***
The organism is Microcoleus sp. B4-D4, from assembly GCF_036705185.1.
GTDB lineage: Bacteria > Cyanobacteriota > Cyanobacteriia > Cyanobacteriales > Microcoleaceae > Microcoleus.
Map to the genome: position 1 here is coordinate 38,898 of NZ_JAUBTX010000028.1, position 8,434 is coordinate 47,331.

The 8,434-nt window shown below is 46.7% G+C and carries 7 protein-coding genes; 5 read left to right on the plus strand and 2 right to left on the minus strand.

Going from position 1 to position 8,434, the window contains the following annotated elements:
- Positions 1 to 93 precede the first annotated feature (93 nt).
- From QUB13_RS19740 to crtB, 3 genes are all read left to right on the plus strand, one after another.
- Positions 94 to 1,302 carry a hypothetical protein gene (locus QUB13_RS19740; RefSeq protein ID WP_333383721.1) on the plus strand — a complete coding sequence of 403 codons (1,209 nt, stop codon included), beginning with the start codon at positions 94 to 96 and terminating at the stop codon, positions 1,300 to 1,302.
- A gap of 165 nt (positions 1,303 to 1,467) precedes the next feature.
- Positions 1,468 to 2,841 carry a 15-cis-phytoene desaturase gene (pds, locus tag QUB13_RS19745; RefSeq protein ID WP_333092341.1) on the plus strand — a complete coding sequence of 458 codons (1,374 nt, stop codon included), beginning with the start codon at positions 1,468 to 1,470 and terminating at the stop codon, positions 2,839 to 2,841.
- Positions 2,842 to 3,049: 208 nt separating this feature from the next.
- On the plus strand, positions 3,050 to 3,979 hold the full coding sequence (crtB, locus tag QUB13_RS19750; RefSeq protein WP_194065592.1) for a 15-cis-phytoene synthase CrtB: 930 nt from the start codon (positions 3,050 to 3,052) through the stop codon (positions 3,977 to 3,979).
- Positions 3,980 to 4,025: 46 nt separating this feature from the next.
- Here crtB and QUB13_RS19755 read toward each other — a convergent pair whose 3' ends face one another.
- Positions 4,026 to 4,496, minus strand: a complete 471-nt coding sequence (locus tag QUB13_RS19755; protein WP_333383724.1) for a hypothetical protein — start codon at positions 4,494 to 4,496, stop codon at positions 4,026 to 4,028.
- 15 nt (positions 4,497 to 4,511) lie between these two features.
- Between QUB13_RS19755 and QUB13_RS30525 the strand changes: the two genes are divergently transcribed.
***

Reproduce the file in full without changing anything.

The organism is Microcoleus sp. B4-D4, from assembly GCF_036705185.1.
GTDB lineage: Bacteria > Cyanobacteriota > Cyanobacteriia > Cyanobacteriales > Microcoleaceae > Microcoleus.
Map to the genome: position 1 here is coordinate 38,898 of NZ_JAUBTX010000028.1, position 8,434 is coordinate 47,331.

The 8,434-nt window shown below is 46.7% G+C and carries 7 protein-coding genes; 5 read left to right on the plus strand and 2 right to left on the minus strand.

Going from position 1 to position 8,434, the window contains the following annotated elements:
- Positions 1 to 93 precede the first annotated feature (93 nt).
- From QUB13_RS19740 to crtB, 3 genes are all read left to right on the plus strand, one after another.
- Positions 94 to 1,302 carry a hypothetical protein gene (locus QUB13_RS19740; RefSeq protein ID WP_333383721.1) on the plus strand — a complete coding sequence of 403 codons (1,209 nt, stop codon included), beginning with the start codon at positions 94 to 96 and terminating at the stop codon, positions 1,300 to 1,302.
- A gap of 165 nt (positions 1,303 to 1,467) precedes the next feature.
- Positions 1,468 to 2,841 carry a 15-cis-phytoene desaturase gene (pds, locus tag QUB13_RS19745; RefSeq protein ID WP_333092341.1) on the plus strand — a complete coding sequence of 458 codons (1,374 nt, stop codon included), beginning with the start codon at positions 1,468 to 1,470 and terminating at the stop codon, positions 2,839 to 2,841.
- Positions 2,842 to 3,049: 208 nt separating this feature from the next.
- On the plus strand, positions 3,050 to 3,979 hold the full coding sequence (crtB, locus tag QUB13_RS19750; RefSeq protein WP_194065592.1) for a 15-cis-phytoene synthase CrtB: 930 nt from the start codon (positions 3,050 to 3,052) through the stop codon (positions 3,977 to 3,979).
- Positions 3,980 to 4,025: 46 nt separating this feature from the next.
- Here crtB and QUB13_RS19755 read toward each other — a convergent pair whose 3' ends face one another.
- Positions 4,026 to 4,496, minus strand: a complete 471-nt coding sequence (locus tag QUB13_RS19755; protein WP_333383724.1) for a hypothetical protein — start codon at positions 4,494 to 4,496, stop codon at positions 4,026 to 4,028.
- 15 nt (positions 4,497 to 4,511) lie between these two features.
- Between QUB13_RS19755 and QUB13_RS30525 the strand changes: the two genes are divergently transcribed.